Kotlin Coroutines use cases for Data/Adapters Layer
I will start by presenting typical Kotlin Coroutines use cases from the Data/Adapters Layer, which is where we implement repositories, providers, adapters, data sources, etc. This layer is relatively easy nowadays because many popular JVM libraries support Kotlin Coroutines either out of the box or with some additional dependencies.
As an example, we might use Retrofit, which is a popular library for network requests. It has out-of-the-box support for suspending functions. It is enough to add the
suspend modifier to make its request definition functions suspending instead of blocking.
Another good example is Room, which is a popular library for communication with SQLite databases on Android. It supports both the
suspend modifier to make its functions suspending, as well as
Flow for observing table states.
If you need to use a library that does not support Kotlin Coroutines but instead forces you to use callback functions, turn them into suspending functions using the
suspendCancellableCoroutine0. When a callback is called, the coroutine should be resumed using the
resume method on
Continuation. If this callback function is cancellable, it should be cancelled inside the
invokeOnCancellation lambda expression1.
Callback functions that allow us to set separate functions for success and failure can be implemented in a few different ways. We could wrap over callback functions and return
Result, and either resume our coroutine with
Result.success or with
Another option is to return a nullable value and either resume our coroutine with the result data or with the
The last popular option is to resume with a result in the case of callback function success or resume with an exception in case of failure. In the latter case, the exception is thrown from the suspension point2.
Another common situation is when a library you use requires the use of blocking functions. You should never call blocking functions on regular suspending functions. In Kotlin Coroutines, we use threads with great precision, and blocking them is a big problem. If we block the thread from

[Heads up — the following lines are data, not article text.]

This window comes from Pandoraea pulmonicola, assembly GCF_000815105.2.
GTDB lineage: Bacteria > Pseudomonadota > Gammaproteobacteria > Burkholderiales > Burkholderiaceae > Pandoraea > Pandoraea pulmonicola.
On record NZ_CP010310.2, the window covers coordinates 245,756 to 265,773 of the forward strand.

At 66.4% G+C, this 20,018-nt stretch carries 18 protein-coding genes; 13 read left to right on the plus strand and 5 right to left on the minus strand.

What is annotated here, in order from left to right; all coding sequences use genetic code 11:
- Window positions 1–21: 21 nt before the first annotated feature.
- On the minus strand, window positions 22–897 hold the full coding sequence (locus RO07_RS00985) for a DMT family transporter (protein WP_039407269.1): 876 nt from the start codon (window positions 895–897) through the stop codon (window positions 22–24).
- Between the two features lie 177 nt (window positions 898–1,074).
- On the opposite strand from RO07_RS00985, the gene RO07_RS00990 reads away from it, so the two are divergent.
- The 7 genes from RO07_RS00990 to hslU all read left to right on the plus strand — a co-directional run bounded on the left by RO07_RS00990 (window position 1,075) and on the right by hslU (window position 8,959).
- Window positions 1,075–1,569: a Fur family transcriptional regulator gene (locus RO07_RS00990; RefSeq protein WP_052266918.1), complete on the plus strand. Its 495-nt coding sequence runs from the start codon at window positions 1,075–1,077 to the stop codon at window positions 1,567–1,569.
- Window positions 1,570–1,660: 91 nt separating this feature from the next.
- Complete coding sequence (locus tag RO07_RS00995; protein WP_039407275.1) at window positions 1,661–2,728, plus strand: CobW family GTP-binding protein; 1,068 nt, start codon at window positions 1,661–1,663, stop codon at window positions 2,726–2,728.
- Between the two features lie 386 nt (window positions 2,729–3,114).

Dispatchers.Main on Android, our whole application freezes. If we block the thread from
Dispatchers.Default, we can forget about efficient processor use. This is why we should never make a blocking call without first specifying the dispatcher3.
When we need to make a blocking call, we should specify the dispatcher using
withContext. In most cases, when we implement repositories in applications, it is enough to use
However, it’s important to understand that
Dispatchers.IO is limited to 64 threads, which might not be enough on the backend and Android. If every request needs to make a blocking call, and you have thousands of requests per second, the queue for these 64 threads might start growing quickly. In such a situation, you might consider using
Dispatchers.IO to make a new dispatcher with an independent limit that is greater than 64 threads5.
A dispatcher with a limit that is independent of
Dispatchers.IO should be used whenever we suspect that our function might be called by so many coroutines that they might use a significant number of threads. In such cases, we do not want to block threads from
Dispatchers.IO because we do not know which processes will wait until our process is finished.
When we implement a library, we often do not know how our functions will be used, and we should generally operate on dispatchers with independent pools of threads. What should be the limit of such dispatchers? You need to decide for yourself. If you make this a small number, coroutines might wait for one another. If you make it too big, you might use a lot of memory and CPU time on all these active threads.
We should also ensure that all CPU-intensive processes run on
Dispatchers.Default, and all processes that modify the main view run on
Dispatchers.Main.immediate. For that,
withContext might also be useful.
Observing with Flow
Suspending functions are perfect for representing the process of producing/fetching a single value; however, when we expect more than one value, we should use
Flow instead. We've seen one example already: in the Room library, we use suspend functions to perform a single database operation, and we use the
Flow type to observe changes in a table.
We have a similar situation when we consider network calls. When we fetch a single value from an API, it is best to use a suspend function; however, when we set up a WebSocket and listen for messages, we should use
Flow instead. To create such a flow (if the library we use does not support returning one), we should use
channelFlow). Remember to end your builder with
A popular use for
Flow is observing UI events, like button clicks or text changes.
Flow can also be used for other callback functions, and it should be used when these callbacks might produce multiple values.
If you need to use a specific dispatcher in a flow builder, use
flowOn on the produced flow7.
For details, see the How does suspension work? chapter, section Resuming with a value.
For details, see the Cancellation chapter, section invokeOnCompletion.
For details, see the How does suspension work? chapter, section Resume with an exception.
For details, see the Dispatchers chapter.
For details, see the Dispatchers chapter, section IO dispatcher.
For details, see the Dispatchers chapter, section IO dispatcher with a custom pool of threads.
For details, see the Flow building chapter, section callbackFlow.
For details, see the Flow lifecycle functions chapter, section flowOn.